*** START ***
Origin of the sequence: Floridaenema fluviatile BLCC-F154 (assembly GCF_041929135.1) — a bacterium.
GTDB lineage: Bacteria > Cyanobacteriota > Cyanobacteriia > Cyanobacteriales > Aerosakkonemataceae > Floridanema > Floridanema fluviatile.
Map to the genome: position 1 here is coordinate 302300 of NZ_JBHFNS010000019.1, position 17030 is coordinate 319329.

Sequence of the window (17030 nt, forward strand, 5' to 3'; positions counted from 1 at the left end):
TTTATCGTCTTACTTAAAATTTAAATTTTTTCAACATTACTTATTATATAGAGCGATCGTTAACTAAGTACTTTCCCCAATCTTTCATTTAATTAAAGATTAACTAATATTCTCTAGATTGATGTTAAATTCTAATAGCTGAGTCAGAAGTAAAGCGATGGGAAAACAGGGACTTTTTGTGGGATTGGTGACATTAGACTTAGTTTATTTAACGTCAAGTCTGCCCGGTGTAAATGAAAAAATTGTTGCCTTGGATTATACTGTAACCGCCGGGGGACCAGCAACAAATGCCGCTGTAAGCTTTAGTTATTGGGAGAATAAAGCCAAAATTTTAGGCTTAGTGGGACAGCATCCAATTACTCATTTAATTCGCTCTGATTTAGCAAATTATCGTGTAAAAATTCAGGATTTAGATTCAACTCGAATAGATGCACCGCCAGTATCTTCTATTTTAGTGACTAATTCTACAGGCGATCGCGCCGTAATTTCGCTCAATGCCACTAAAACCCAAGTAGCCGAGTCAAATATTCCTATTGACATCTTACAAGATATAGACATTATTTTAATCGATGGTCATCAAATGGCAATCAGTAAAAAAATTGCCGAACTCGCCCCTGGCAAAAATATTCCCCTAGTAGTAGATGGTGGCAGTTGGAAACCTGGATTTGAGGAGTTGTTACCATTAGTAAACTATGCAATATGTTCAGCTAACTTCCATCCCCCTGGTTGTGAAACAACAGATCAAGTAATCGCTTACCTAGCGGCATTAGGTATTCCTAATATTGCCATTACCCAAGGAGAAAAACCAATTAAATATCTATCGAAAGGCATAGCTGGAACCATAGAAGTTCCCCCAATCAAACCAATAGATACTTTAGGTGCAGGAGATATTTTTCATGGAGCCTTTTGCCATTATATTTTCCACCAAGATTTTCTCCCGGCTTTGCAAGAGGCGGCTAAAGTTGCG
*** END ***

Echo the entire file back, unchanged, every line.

Origin of the sequence: Floridaenema fluviatile BLCC-F154 (assembly GCF_041929135.1) — a bacterium.
GTDB lineage: Bacteria > Cyanobacteriota > Cyanobacteriia > Cyanobacteriales > Aerosakkonemataceae > Floridanema > Floridanema fluviatile.
Map to the genome: position 1 here is coordinate 302300 of NZ_JBHFNS010000019.1, position 17030 is coordinate 319329.

Sequence of the window (17030 nt, forward strand, 5' to 3'; positions counted from 1 at the left end):
TTTATCGTCTTACTTAAAATTTAAATTTTTTCAACATTACTTATTATATAGAGCGATCGTTAACTAAGTACTTTCCCCAATCTTTCATTTAATTAAAGATTAACTAATATTCTCTAGATTGATGTTAAATTCTAATAGCTGAGTCAGAAGTAAAGCGATGGGAAAACAGGGACTTTTTGTGGGATTGGTGACATTAGACTTAGTTTATTTAACGTCAAGTCTGCCCGGTGTAAATGAAAAAATTGTTGCCTTGGATTATACTGTAACCGCCGGGGGACCAGCAACAAATGCCGCTGTAAGCTTTAGTTATTGGGAGAATAAAGCCAAAATTTTAGGCTTAGTGGGACAGCATCCAATTACTCATTTAATTCGCTCTGATTTAGCAAATTATCGTGTAAAAATTCAGGATTTAGATTCAACTCGAATAGATGCACCGCCAGTATCTTCTATTTTAGTGACTAATTCTACAGGCGATCGCGCCGTAATTTCGCTCAATGCCACTAAAACCCAAGTAGCCGAGTCAAATATTCCTATTGACATCTTACAAGATATAGACATTATTTTAATCGATGGTCATCAAATGGCAATCAGTAAAAAAATTGCCGAACTCGCCCCTGGCAAAAATATTCCCCTAGTAGTAGATGGTGGCAGTTGGAAACCTGGATTTGAGGAGTTGTTACCATTAGTAAACTATGCAATATGTTCAGCTAACTTCCATCCCCCTGGTTGTGAAACAACAGATCAAGTAATCGCTTACCTAGCGGCATTAGGTATTCCTAATATTGCCATTACCCAAGGAGAAAAACCAATTAAATATCTATCGAAAGGCATAGCTGGAACCATAGAAGTTCCCCCAATCAAACCAATAGATACTTTAGGTGCAGGAGATATTTTTCATGGAGCCTTTTGCCATTATATTTTCCACCAAGATTTTCTCCCGGCTTTGCAAGAGGCGGCTAAAGTTGCG